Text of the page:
Document Detail


Asymmetries in the discrete and pseudocontinuous regulation of visually guided reaching.
MedLine Citation:
PMID:  1575975     Owner:  NLM     Status:  MEDLINE    
Abstract/OtherAbstract:
An experiment was conducted to examine the contribution of the hemispheres to the organization of aiming movements. The spatial positions of targets were obtained by extrapolating from brief visual displays of geometric patterns. The patterns comprised linear, quadratic, cubic, and quartic mathematical functions and varied in spatial complexity. Vision of the hand was also manipulated. While the hands did not differ in spatial accuracy, movements made by the right hand were of shorter duration and had higher peak velocities. The stimulus pattern strongly influenced kinematics, in particular the number of discrete modifications of the movement trajectory. Vision of the hand resulted in superior accuracy, although subjects were unable to compare the relative positions of the limb and the target. Vision of the hand did not lead to an increase in discrete adjustments, suggesting that visual information was used in a continuous fashion. Movements into ipsilateral space differed from those into contralateral space with respect to a number of parameters.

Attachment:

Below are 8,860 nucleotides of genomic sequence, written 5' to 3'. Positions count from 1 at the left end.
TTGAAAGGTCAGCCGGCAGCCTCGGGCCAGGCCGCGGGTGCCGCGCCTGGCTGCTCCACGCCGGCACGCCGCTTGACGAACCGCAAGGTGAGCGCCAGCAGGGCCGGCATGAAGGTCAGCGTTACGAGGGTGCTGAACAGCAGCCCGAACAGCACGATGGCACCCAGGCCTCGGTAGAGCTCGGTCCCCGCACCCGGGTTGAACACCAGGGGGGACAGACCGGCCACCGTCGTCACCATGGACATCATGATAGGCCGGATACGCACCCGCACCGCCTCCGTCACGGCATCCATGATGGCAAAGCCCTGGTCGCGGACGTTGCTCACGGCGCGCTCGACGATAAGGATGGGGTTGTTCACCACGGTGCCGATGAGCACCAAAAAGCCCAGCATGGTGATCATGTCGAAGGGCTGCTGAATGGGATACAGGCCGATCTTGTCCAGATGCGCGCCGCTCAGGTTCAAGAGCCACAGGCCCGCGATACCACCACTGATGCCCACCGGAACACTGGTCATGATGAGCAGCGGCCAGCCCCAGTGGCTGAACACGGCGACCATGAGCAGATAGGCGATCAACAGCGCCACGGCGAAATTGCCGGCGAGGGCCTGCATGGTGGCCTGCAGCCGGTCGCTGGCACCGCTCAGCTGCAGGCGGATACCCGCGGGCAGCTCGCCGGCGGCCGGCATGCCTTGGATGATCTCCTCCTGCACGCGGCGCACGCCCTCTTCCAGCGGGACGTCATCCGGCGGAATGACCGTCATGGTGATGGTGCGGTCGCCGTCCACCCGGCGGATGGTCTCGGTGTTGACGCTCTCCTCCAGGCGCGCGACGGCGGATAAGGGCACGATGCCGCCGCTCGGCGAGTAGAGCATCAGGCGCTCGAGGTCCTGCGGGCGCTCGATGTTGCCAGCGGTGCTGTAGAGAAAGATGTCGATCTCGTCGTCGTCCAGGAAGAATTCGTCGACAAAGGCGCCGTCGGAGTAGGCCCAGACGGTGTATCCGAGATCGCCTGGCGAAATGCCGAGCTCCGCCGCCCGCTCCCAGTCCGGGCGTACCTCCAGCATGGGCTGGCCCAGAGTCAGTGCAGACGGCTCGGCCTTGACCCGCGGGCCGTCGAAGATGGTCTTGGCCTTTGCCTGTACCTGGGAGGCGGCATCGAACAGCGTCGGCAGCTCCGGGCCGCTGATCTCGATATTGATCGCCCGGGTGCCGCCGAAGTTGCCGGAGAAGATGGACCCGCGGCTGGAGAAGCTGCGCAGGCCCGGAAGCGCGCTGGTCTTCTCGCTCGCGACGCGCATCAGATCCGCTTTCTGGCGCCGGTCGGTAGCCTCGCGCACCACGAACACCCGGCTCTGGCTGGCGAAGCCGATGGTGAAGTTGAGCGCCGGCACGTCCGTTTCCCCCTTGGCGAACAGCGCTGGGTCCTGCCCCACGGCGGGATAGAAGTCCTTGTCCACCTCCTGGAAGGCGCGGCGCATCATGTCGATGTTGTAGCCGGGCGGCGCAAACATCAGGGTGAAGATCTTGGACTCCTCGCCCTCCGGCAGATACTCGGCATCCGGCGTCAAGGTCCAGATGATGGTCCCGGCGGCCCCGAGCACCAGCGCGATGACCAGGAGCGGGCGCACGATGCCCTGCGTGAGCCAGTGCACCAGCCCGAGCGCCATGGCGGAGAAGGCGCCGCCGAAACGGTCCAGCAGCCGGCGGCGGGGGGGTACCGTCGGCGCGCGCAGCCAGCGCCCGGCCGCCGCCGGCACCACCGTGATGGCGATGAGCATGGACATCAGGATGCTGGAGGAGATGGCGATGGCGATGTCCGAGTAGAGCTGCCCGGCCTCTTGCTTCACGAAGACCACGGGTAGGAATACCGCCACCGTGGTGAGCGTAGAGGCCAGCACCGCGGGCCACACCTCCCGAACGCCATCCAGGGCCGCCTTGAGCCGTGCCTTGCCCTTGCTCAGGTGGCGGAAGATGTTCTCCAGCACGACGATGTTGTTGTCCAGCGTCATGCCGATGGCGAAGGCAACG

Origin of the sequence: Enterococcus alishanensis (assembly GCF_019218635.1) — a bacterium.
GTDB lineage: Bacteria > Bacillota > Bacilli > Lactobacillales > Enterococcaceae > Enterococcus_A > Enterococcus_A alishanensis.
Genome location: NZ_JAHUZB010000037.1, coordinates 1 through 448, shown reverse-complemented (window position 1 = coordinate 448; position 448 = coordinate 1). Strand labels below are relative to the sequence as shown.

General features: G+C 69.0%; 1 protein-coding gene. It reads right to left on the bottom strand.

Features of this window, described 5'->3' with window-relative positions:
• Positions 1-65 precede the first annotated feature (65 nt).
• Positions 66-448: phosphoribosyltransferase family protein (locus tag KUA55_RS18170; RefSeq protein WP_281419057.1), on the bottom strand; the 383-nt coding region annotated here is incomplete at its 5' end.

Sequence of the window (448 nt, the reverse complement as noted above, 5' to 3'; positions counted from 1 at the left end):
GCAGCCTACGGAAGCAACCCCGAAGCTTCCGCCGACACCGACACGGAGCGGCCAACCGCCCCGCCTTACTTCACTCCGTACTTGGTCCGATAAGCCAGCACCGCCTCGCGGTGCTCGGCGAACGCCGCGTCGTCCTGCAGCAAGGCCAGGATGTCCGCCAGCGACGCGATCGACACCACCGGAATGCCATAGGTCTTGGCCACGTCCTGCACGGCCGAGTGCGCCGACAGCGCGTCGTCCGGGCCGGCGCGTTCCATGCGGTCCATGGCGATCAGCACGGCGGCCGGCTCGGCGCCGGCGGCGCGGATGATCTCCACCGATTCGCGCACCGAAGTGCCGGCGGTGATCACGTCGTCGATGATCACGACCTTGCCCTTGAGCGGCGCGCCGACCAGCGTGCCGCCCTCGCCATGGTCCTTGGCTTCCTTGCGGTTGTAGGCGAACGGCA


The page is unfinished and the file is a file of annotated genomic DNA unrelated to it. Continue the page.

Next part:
Authors:
R G Carson; D Goodman; D Elliott
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Publication Detail:
Type:  Journal Article    
Journal Detail:
Title:  Brain and cognition     Volume:  18     ISSN:  0278-2626     ISO Abbreviation:  Brain Cogn     Publication Date:  1992 Mar 
Date Detail:
Created Date:  1992-06-11     Completed Date:  1992-06-11     Revised Date:  2004-11-17    
Medline Journal Info:
Nlm Unique ID:  8218014     Medline TA:  Brain Cogn     Country:  UNITED STATES    
Other Details:
Languages:  eng     Pagination:  169-91     Citation Subset:  IM    
Affiliation:
School of Kinesiology, Simon Fraser University, Burnaby, BC, Canada.
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MeSH Terms
Descriptor/Qualifier:
Adult
Attention*
Dominance, Cerebral*
Feedback
Humans
Male
Motion Perception
Orientation*
Pattern Recognition, Visual
Psychomotor Performance*
Space Perception

From MEDLINE®/PubMed®, a database of the U.S. National Library of Medicine


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